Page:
Mac’s Drive In sits off the road a bit between Clemson and Pendleton SC. Its sign is permanently discolored by streaks of rust. Mac’s offers up a mixture of homemade hamburgers, beer-battered onion rings, milkshakes and conversation that has attracted locals, passersby and neighbors for two generations. Oh, and lots of sports on the several TVs and the radio ( Clemson sports of course).
Harold McKeown, aka “Mac,” opened the restaurant along with Dan Gentry in 1956, shortly after graduating from Clemson University with a mechanical engineering degree. A trolley car that housed a former roadside business served as the drive-in’s first incarnation, until 1964, when the small, one-story, ranch-style brick building replaced it. Later, a wooden side deck was added to expand the seating beyond the one long countertop indoors.
I remember as a kid actually driving up and parking and my dad would blow the horn and out would come the carhops.. We would eat in the car with a tray of food attached to the window.. I thought that was the coolest thing ever as a kid.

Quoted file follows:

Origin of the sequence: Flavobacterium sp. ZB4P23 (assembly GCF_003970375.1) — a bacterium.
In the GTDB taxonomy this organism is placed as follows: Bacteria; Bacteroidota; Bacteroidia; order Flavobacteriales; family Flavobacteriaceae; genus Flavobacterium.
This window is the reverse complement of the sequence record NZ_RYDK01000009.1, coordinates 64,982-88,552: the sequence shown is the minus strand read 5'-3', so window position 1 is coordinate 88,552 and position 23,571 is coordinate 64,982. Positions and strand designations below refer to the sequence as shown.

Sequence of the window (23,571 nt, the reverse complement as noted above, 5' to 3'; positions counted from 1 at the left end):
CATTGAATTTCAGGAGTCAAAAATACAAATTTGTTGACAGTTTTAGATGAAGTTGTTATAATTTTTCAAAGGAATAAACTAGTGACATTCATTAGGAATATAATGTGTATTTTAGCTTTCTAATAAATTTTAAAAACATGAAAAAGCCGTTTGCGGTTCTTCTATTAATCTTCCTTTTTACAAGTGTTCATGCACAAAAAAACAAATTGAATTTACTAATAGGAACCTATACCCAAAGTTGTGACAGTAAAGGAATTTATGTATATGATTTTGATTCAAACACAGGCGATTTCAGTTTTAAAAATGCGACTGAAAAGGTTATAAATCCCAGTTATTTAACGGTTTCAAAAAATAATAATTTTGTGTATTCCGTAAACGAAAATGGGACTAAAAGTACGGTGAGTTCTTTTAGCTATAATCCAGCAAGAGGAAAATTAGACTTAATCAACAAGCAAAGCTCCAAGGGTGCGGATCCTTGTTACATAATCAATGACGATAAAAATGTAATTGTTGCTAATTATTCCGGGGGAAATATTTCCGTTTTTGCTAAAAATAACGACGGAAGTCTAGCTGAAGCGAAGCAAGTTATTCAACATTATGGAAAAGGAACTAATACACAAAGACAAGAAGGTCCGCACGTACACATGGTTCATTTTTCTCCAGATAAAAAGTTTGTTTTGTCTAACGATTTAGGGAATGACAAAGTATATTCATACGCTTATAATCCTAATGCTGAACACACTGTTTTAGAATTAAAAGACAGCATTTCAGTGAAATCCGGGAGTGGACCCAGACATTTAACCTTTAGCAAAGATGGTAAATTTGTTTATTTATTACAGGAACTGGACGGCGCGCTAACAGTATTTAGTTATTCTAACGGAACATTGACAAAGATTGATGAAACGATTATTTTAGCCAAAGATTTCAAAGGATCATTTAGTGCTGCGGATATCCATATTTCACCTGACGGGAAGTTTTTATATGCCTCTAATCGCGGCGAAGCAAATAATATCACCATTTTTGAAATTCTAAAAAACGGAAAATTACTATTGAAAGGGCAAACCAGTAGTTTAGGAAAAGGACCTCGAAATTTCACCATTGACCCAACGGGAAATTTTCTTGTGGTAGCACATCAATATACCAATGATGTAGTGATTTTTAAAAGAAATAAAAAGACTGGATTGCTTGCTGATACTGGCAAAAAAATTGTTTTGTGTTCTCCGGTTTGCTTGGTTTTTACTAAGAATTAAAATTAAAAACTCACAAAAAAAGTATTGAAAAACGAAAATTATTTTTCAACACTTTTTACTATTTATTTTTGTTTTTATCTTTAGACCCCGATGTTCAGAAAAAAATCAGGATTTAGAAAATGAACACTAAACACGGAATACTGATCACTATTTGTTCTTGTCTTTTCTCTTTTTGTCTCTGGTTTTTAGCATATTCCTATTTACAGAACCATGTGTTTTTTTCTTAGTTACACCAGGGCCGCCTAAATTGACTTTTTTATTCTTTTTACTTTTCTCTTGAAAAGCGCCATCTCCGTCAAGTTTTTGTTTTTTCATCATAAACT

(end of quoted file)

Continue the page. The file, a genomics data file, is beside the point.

Mac’s decor is totally local with several miniature statues featuring the Clemson tiger mascot holding a South Carolina gamecock by the neck. Above the grill, a wood-paneled overhang looms as a homey symbol of almost unconscious locality. It is crammed with framed, mostly signed, photos of Clemson athletic heroes past and present — history played out inch by inch, frame by frame. C.J. Spiller, a running back for Clemson, signed a photo of himself that reads, “To Mr. Macs, thanks for putting some fat on my body with those shakes and hamburgers.” Dwight Clark, who played for Clemson and the San Francisco 49ers, signed a photo of a game-winning catch he made in a game that led the 49ers to the Super Bowl: “The hamburgers made me do it.”
Now days, although still called Mac's Drive In, you do need to go indoors and sit at the counter. Until very recently, shuffling behind the counter, was Mac himself. Though he had retired years ago and sold the place to Ted Hunter, father of Pat Hunter, who manages the restaurant, Mac was still a fixture at Mac’s. Mac died Dec. 30, 2009 at the age of 82. Shortly before his death, Clemson Mayor Larry Abernathy and Clemson University President James F. Barker, along with dozens of friends and family, went to his hospital bedside with an official proclamation designating Dec. 30, 2009, as Harold Alexander “Mac” McKeown Day.
Below is a youtube video of a short documentary on Mac's.. It is worth a viewing.. If you are ever near Clemson or Pendleton SC, you MUST stop by Mac's for a meal! You will be so glad you did.
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